Tuesday, October 25, 2005

What fear is this?

I keep chiding myself for splitting my attention but continue the habit anyway. For months, I've slugged thru Anais Nin's biography and am so happy to be nearly finished. What I can say of the woman from Baer's book is negligible compared to what Nin says of herself in her own writing. That's the thing with bios, the focus is less about the creation and more about the creator. Nin comes off as a megalomaniac, a liar, someone whose reality and whose fiction intermingled until there was no separation. In that, I must give her respect because the woman absolutely created her reality, even when it was uncooperative. But it's a guarded admiration. The maintenance of her "reality" depended upon the acquiescence of others to her ongoing charades. Still I am ambivalent. It's my belief that we each acquiesce with awareness, and that awareness depends on our ability to be honest with ourselves. So Hugo (Nin's husband) and Rupert (Nin's other husband) must surely have known something was amiss in their presumably monogamous life with her. Yet neither confronted the truth of that, and so, allowed the charade. This kind of reality blocking happens all the time.

What is clear - getting back to the split attention - is how difficult it is to savor Nin's bio when it's competing with another on Frida Kahlo and yet a third on Garcia Lorca. Each excites me and because I lack the discipline to control my appetite, I pick one up and read a few pages, then another to read a few paragraphs and then the another for a few minutes before sleep. It's a bio buffet over here, appealing to the dilettante in me and not the purist.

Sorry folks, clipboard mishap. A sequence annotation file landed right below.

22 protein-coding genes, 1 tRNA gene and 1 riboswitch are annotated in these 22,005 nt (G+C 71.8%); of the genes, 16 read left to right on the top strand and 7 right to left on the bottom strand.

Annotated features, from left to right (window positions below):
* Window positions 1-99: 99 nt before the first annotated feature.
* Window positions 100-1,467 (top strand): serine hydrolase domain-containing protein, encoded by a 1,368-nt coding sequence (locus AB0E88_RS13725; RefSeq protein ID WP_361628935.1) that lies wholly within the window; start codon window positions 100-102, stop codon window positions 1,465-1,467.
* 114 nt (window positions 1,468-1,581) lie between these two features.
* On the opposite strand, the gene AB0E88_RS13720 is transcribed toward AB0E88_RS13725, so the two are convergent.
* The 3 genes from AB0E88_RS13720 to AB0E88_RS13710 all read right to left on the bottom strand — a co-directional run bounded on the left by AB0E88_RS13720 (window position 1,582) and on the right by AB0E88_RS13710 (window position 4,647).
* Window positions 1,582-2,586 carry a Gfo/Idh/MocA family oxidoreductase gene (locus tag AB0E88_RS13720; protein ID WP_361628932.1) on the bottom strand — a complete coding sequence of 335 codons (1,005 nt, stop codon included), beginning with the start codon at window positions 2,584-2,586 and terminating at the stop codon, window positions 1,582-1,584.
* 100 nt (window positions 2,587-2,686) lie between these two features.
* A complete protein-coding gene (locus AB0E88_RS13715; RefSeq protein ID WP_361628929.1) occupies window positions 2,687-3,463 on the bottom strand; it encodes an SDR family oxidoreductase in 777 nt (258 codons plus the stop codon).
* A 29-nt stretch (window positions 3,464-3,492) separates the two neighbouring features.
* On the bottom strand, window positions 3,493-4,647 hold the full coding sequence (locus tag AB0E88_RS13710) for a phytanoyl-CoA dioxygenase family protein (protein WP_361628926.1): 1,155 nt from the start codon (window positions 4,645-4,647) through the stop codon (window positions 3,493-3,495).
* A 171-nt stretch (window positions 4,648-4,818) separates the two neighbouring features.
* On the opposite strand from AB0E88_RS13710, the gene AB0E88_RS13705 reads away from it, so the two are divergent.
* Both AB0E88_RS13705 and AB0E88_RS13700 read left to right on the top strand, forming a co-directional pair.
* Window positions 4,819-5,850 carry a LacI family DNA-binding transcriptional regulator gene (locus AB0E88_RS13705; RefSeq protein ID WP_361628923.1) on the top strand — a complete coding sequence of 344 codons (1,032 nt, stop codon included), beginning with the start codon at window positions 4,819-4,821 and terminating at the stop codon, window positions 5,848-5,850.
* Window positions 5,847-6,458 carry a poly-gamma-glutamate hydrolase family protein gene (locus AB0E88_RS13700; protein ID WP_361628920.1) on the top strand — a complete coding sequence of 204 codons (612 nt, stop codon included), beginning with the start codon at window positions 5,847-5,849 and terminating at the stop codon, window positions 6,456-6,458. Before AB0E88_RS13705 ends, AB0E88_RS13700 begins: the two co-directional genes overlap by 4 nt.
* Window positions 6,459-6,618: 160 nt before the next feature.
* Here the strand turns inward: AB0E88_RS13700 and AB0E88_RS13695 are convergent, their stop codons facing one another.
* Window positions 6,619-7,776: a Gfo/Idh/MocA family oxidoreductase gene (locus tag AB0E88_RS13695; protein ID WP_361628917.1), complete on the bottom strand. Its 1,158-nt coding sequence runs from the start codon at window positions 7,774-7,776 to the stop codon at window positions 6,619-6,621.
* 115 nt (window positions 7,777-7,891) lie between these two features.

This is how the minutes of my life are split up. These are the halved atoms and separated molecules of the space that makes time. Feed the eyes. Why this frenzy? Is it just the fear of time flying? Is it the fear of time present?


Lyle Daggett said...

Hi, Ann -- the bios all sound interesting. I do the same thing with books, I'm always reading several at once.

Another good one, from several years ago, is the bio of Kenneth Rexroth by Linda Hamalian. As poet bios go, it struck me as fairly balanced, treating frankly his human flaws and giving him his due for his amazing body of poetry and other writing. (I say this never having known or even met Rexroth, knowing him only through his writing and other people's writing about him.)

Hamalian also edited the updated edition of Rexroth's Autobiographical Novel (the edition published by New Directions back in the 90's), which is also wonderful to read -- not always a reliable source for facts as such, but Rexroth was a great storyteller.

Ann said...

Lyle -
I'm not as familiar with Rexroth the poet as I'd like to be, and associate him mainly with translations. This morning, bouncing off your comment, I found this amazingly detailed article on the bio you mention:
Thanks -